Japan's Robot Development Project Enters 2nd Phase
NEDO, an independent administrative institution in Japan, selected six types of robots that will be continued to be developed for the coming two years under its "Project for Strategic Development of Advanced Robotics Elemental Technologies."
This is a five-year research and development project that started in 2006, and the selection was part of a stage gate evaluation regarded as an interim assessment. And NEDO demonstrated operations of two robots that were ready for presentation.
Eighteen groups participated in the "stage 1," which covered the period from fiscal 2006 to 2008 and saw the development of elemental technologies. At the stage gate evaluation, six groups were selected from three fields, which are next-generation industrial robots, service robots and robots for specific environments such as disasters. And NEDO plans to select one more service robot for continued development as soon as possible.
In respect to the next-generation industrial robots, Mitsubishi Electric Corp's "R&D of Robotic System for FA Equipment Assembly," an industrial robotic system capable of handling soft items, as well as Fanuc Ltd's "Development of Cell Production/Assembly System for Advanced Industrial Countries," a human-robot cooperative cell production/assembly system, will be continued.
As for the service robots, NEDO selected the "R&D of System for Handling Randomly Piled Laundry," a manipulation RT (robot technology) system intended for organizing by Kagawa University and its partners, as well as the "Development of Omni-directional Autonomous Delivery Robot," a robotic delivery system by Murata Machinery Ltd and its partners.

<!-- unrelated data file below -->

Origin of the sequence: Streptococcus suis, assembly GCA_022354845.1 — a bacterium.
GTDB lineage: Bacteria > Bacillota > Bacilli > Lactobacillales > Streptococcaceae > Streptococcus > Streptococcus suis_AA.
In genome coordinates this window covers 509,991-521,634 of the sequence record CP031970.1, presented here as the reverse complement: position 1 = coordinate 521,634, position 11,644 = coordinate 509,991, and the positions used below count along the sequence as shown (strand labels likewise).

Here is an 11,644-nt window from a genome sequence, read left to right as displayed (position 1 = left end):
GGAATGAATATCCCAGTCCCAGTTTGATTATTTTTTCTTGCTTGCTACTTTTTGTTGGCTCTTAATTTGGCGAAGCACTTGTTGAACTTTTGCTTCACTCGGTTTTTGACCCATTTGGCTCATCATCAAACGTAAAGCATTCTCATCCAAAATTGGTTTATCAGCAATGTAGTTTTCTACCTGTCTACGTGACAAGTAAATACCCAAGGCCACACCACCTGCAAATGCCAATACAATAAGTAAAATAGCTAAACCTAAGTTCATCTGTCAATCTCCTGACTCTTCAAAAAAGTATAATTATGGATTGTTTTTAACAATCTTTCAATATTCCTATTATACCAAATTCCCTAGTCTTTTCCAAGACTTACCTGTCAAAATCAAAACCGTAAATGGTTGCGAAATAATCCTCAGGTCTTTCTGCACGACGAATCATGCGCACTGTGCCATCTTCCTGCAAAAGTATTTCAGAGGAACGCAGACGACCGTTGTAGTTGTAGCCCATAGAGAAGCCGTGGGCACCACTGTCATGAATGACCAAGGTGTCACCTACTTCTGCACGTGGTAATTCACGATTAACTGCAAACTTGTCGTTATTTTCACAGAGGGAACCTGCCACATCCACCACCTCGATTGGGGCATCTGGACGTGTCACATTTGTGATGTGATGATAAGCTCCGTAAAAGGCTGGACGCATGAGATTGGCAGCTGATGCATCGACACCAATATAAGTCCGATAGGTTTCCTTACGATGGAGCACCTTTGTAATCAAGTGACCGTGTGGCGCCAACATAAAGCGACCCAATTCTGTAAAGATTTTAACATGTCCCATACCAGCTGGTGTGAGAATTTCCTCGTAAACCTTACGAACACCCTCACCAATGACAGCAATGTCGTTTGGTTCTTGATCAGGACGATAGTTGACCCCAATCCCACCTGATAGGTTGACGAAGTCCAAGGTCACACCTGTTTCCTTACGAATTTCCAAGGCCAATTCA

In regard to the robots for specific environments, the "High-speed Running Search Robots for Confined Space," an RT system for moving inside collapsed buildings developed by International Rescue System Institute (IRS) and its partners as well as Tokyu Construction Co Ltd's "Development of Waste Separation and Sorting System Using Next-generation Manipulator," an RT system for dealing with construction waste, were selected for continued development.
At the presentation, NEDO demonstrated IRS's RT system for moving inside collapsed buildings and Murata Machinery's robotic delivery system. The IRS's system uses a crawler that enters a dangerous disaster site, moves through obstacles, collects information and transmits the information to users outside the building. IRS will continue to develop functions for autonomous movement, route mapping and stable communication.
The robotic delivery system uses a delivery robot intended for reducing the burden on nurses by, for example, delivering drugs to patients late at night. Murata Machinery plans to periodically conduct verification testing in hospitals to improve its utility.